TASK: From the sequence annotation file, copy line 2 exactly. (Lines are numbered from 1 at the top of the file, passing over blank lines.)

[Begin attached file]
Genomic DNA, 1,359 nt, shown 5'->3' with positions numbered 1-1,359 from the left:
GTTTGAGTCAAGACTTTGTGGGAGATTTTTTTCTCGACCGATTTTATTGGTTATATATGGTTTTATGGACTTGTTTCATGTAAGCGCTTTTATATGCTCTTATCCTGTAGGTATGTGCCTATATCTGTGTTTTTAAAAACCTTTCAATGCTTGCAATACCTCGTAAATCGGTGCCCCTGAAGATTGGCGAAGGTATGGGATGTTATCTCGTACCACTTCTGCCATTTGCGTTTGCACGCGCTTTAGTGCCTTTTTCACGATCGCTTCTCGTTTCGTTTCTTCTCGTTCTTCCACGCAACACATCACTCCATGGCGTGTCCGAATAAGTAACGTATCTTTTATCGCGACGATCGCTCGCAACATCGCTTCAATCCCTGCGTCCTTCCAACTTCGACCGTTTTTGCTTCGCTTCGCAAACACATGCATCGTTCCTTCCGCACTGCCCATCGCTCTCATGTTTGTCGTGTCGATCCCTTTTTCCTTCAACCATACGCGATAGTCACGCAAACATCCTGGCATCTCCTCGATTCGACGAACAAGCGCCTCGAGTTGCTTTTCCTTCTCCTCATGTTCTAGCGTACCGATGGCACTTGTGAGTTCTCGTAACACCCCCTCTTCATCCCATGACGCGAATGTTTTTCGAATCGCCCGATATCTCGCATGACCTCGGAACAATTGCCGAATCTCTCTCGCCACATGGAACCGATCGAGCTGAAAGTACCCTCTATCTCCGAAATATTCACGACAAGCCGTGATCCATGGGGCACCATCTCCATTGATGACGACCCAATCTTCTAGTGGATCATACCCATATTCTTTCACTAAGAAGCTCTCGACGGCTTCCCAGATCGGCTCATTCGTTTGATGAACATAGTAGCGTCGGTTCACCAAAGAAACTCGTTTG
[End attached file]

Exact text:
GTTTGAGTCAAGACTTTGTGGGAGATTTTTTTCTCGACCGATTTTATTGGTTATATATGGTTTTATGGACTTGTTTCATGTAAGCGCTTTTATATGCTCTTATCCTGTAGGTATGTGCCTATATCTGTGTTTTTAAAAACCTTTCAATGCTTGCAATACCTCGTAAATCGGTGCCCCTGAAGATTGGCGAAGGTATGGGATGTTATCTCGTACCACTTCTGCCATTTGCGTTTGCACGCGCTTTAGTGCCTTTTTCACGATCGCTTCTCGTTTCGTTTCTTCTCGTTCTTCCACGCAACACATCACTCCATGGCGTGTCCGAATAAGTAACGTATCTTTTATCGCGACGATCGCTCGCAACATCGCTTCAATCCCTGCGTCCTTCCAACTTCGACCGTTTTTGCTTCGCTTCGCAAACACATGCATCGTTCCTTCCGCACTGCCCATCGCTCTCATGTTTGTCGTGTCGATCCCTTTTTCCTTCAACCATACGCGATAGTCACGCAAACATCCTGGCATCTCCTCGATTCGACGAACAAGCGCCTCGAGTTGCTTTTCCTTCTCCTCATGTTCTAGCGTACCGATGGCACTTGTGAGTTCTCGTAACACCCCCTCTTCATCCCATGACGCGAATGTTTTTCGAATCGCCCGATATCTCGCATGACCTCGGAACAATTGCCGAATCTCTCTCGCCACATGGAACCGATCGAGCTGAAAGTACCCTCTATCTCCGAAATATTCACGACAAGCCGTGATCCATGGGGCACCATCTCCATTGATGACGACCCAATCTTCTAGTGGATCATACCCATATTCTTTCACTAAGAAGCTCTCGACGGCTTCCCAGATCGGCTCATTCGTTTGATGAACATAGTAGCGTCGGTTCACCAAAGAAACTCGTTTG